World Bulletin / News Desk
France confirmed on Wednesday it would impose a one-off tax on the oil sector to raise some 550 million euros ($693 million), helping depleted government coffers.
"This should, in principle, be a one-off tax," Budget Minister Jerome Cahuzac told reporters at a news conference presenting the amended bill for France's 2012 budget.
The tax, which the new Socialist government said would tap a sector whose margins have been boosted by the sharp rise in oil prices, will hit all owners of oil stocks in mainland France, from refiners to supermarket petrol stations and traders.
The tax will amount to 4 percent of the value of average crude and fuel stocks owned in the last three months of 2011, the bill document showed.
That includes refineries of oil majors such as Total , which had a total net profit of 12.3 billion euros in 2011, and petrol stations owned by supermarket chains such as Carrefour.
However, the targeted French oil distribution industry had a net margin of about 500 million euros last year, according to statistics from the Comite Professionel du Petrole industry think-tank, equivalent to the amount sought by the government.
The head of France's oil industry body UFIP Jean-Louis Schilansky told Reuters last month the tax would be a severe blow for the ailing refining sector.
European refiners have been struggling for years due to poor margins and weak demand for fuel products, prompting Total to shut its Dunkirk, northern France, refinery at the start of 2010 and Petroplus to end refining at its Reichstett plant in eastern France in May 2011. ($1 = 0.7933 euros)
Volatility eased as traders focused on the world economy and corporate earnings after a week dominated by the dramatic spike in tensions over North Korea, which triggered a global sell-off before prices bounced back Monday.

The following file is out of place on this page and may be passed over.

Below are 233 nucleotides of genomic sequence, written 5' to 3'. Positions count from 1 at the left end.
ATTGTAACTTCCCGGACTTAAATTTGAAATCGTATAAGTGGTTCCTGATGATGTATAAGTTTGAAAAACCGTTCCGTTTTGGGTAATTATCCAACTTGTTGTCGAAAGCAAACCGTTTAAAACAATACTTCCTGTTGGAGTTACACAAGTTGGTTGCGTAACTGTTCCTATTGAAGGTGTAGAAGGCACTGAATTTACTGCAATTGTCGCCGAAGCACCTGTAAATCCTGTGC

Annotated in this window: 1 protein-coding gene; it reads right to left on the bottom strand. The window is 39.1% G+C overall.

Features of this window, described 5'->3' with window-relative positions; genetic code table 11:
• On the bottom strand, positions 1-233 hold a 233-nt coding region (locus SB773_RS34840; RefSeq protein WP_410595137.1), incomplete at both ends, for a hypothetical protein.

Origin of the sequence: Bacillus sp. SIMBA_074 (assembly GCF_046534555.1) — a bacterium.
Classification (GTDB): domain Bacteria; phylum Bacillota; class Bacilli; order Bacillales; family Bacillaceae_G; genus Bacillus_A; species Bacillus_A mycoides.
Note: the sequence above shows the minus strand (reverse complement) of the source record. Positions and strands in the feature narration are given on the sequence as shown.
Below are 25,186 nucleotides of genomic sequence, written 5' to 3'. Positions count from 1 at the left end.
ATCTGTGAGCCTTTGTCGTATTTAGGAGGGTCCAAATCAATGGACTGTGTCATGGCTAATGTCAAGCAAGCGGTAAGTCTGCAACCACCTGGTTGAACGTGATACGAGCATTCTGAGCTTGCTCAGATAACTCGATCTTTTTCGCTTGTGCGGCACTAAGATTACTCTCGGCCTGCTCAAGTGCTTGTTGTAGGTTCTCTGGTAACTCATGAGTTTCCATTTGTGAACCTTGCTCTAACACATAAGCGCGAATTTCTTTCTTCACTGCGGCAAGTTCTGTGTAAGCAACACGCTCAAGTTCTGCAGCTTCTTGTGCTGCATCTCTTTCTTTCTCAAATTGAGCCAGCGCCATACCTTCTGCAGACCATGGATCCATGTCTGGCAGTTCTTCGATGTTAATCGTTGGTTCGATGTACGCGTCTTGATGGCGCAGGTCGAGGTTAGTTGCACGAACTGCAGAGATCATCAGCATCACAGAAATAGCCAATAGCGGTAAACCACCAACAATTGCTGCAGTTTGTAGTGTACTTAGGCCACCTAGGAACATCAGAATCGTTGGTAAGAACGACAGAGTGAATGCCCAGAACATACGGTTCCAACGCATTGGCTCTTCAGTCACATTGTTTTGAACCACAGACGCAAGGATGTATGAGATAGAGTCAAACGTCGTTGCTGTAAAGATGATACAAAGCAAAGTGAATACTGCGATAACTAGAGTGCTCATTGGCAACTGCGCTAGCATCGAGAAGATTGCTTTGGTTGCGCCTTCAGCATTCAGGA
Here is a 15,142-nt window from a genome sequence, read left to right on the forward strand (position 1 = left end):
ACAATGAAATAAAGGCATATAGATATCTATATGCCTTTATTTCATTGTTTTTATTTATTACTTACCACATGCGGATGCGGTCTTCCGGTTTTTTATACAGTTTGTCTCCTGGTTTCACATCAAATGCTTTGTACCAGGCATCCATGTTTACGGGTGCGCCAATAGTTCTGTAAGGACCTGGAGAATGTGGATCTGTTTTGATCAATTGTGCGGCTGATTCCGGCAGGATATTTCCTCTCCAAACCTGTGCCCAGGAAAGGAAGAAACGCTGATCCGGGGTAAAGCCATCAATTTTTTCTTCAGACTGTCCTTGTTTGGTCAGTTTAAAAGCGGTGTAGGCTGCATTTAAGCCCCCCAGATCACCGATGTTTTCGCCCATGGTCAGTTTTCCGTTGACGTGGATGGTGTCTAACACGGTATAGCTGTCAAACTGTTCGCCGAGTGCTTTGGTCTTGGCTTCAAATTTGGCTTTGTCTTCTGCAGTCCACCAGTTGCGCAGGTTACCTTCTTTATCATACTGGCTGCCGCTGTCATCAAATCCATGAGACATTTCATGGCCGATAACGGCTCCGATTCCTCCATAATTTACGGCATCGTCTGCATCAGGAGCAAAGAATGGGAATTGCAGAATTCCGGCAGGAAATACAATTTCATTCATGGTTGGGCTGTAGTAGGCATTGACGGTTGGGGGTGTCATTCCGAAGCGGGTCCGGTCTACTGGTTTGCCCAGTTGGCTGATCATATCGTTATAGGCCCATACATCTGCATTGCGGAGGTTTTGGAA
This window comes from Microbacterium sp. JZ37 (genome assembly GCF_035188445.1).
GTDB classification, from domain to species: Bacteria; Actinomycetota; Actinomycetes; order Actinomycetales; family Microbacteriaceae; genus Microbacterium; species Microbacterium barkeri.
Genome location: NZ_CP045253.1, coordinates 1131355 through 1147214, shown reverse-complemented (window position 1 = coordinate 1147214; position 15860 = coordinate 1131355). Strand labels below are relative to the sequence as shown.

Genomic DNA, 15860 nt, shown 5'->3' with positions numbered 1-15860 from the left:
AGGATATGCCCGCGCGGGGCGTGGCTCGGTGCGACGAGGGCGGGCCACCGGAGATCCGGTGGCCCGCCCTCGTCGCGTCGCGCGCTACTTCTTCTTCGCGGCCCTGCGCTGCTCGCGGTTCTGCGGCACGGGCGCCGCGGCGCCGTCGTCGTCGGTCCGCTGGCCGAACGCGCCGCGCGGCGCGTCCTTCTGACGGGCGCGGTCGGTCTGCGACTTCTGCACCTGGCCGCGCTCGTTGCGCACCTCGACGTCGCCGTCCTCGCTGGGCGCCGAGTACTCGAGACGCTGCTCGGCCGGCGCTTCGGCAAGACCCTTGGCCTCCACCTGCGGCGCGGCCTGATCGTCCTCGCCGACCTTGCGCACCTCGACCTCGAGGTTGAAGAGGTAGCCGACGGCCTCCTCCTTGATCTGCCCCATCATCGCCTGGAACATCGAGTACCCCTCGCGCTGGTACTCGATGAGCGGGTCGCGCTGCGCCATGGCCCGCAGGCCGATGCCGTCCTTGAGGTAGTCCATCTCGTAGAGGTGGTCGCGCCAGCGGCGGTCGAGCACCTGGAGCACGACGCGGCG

Investors greeted the more conciliatory tone after US stocks dropped three days in a row last week on President Donald Trump's vow of "fire and fury" if North Korea continued to pursue its nuclear weapons and ballistic missile programs.
The ultra-conservative kingdom has moved to diversify its traditionally oil-dependent economy following a sharp fall in crude prices.
In its monthly report on the global oil market, the International Energy Agency said, however, that it believes the supply glut is easing, partly because demand is growing faster.
US stocks have been in retreat since President Donald Trump Tuesday issued a fiery warning to North Korea to halt its nuclear program.
The move by one of Japan's best-known firms greatly reduces the chance of an embarrassing delisting from the Tokyo Stock Exchange (TSE).
London's benchmark FTSE 100 index weakened by 0.5 percent to 7,503.39 points.
The approval by the European Commission comes just over two months after the European Central Bank -- which took on the role of the eurozone's banking supervisor in 2014 -- allowed the sale to go ahead for a symbolic fee of one euro.
BP, Chevron, ExxonMobil, Shell and Total have all published results in recent days, showing they pocketed $23 billion in net profit in the first half fo the year.
Higher cereal, sugar and dairy prices pushed food price index by 10.2 percent annually in July
HSBC was also a big riser, gaining three percent at £7.65 ($10, 8.5 euros) in late morning trade after the British banking giant announced a share buyback plan alongside a rise in first-half profits.
Both main crude contracts made strong gains, with WTI testing $50 a barrel for the first time since late May and Brent heading towards $53, while mining giants BHP Billiton and Rio Tinto saw their share price rise as commodities strengthened.